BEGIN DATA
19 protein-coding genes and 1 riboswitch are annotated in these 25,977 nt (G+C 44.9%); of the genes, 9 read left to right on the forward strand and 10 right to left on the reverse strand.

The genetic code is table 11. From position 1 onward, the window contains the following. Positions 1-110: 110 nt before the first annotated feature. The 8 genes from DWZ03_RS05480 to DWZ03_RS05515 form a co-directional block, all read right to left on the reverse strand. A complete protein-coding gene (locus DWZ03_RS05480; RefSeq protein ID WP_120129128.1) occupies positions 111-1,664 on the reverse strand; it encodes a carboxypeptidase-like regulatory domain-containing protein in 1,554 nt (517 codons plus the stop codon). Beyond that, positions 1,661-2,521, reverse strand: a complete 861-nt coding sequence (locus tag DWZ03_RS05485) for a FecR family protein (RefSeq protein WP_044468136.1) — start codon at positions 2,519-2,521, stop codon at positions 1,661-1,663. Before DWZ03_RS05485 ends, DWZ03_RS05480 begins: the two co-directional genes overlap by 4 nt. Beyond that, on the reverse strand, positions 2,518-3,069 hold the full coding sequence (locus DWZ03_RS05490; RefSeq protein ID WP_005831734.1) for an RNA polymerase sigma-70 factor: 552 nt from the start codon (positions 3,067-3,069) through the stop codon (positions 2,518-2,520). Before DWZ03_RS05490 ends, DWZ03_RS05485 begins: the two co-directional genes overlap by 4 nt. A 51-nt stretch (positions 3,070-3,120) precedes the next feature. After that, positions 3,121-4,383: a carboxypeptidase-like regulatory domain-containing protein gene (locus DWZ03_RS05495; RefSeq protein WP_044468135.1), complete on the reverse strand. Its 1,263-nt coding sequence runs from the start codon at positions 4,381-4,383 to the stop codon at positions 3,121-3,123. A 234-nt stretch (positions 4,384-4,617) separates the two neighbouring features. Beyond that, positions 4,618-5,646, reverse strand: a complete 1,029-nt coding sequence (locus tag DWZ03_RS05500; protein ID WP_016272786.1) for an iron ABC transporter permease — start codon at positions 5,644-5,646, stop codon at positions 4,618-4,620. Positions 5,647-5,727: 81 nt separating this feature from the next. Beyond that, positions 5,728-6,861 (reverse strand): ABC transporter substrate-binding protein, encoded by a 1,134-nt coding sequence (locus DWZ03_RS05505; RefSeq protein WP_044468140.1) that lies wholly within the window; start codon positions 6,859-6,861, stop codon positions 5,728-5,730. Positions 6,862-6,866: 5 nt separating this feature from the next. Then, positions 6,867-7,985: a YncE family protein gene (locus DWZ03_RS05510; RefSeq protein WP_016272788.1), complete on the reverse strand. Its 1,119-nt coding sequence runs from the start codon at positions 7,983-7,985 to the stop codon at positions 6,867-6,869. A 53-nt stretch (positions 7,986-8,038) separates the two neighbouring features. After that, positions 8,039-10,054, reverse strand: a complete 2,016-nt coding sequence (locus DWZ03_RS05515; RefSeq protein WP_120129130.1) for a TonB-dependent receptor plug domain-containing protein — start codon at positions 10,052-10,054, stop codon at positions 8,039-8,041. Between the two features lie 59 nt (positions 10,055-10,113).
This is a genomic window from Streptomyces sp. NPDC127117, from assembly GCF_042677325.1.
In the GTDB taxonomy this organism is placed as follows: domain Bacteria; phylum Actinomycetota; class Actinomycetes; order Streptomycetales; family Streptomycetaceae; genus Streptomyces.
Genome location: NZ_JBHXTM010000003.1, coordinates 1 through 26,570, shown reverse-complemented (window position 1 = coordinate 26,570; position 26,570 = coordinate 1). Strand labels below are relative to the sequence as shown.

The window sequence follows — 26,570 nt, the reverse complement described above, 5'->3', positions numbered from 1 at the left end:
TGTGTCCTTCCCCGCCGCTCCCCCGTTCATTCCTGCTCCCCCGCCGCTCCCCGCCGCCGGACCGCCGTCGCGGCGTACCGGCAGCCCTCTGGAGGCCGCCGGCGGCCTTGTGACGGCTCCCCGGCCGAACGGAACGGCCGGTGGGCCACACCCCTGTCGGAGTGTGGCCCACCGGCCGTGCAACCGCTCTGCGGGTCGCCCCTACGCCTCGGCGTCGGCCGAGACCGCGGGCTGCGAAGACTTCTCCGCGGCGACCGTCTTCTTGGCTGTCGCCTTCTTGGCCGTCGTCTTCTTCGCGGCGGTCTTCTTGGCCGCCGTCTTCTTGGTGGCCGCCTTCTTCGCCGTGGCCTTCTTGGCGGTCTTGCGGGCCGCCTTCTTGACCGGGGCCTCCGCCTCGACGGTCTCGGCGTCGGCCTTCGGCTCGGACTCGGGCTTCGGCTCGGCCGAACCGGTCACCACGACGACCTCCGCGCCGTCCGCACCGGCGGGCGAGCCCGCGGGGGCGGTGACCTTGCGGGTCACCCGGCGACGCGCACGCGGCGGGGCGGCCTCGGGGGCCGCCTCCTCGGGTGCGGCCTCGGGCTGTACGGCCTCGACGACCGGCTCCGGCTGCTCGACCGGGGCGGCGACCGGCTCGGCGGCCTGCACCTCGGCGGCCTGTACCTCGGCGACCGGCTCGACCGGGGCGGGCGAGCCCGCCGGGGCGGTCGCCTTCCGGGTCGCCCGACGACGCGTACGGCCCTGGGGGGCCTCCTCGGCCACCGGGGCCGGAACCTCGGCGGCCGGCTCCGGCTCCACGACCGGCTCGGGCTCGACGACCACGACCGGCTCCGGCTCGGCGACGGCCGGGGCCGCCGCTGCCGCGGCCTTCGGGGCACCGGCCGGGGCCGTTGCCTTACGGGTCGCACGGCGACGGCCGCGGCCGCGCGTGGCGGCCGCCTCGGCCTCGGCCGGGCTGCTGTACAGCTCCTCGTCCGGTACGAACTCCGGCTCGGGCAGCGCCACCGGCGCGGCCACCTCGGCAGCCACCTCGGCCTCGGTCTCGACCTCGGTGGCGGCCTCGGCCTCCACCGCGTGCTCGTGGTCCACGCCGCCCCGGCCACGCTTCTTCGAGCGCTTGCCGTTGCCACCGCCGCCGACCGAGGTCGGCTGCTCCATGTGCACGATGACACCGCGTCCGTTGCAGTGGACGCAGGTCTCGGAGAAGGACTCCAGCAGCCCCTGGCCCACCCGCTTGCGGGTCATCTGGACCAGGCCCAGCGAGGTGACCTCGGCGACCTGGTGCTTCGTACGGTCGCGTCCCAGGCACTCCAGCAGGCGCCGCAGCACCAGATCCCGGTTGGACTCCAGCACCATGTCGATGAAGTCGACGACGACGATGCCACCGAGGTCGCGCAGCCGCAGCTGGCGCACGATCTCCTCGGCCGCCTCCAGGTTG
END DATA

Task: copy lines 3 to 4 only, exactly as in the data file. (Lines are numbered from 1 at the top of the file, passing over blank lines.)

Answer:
This is a genomic window from Streptomyces sp. NPDC127117, from assembly GCF_042677325.1.
In the GTDB taxonomy this organism is placed as follows: domain Bacteria; phylum Actinomycetota; class Actinomycetes; order Streptomycetales; family Streptomycetaceae; genus Streptomyces.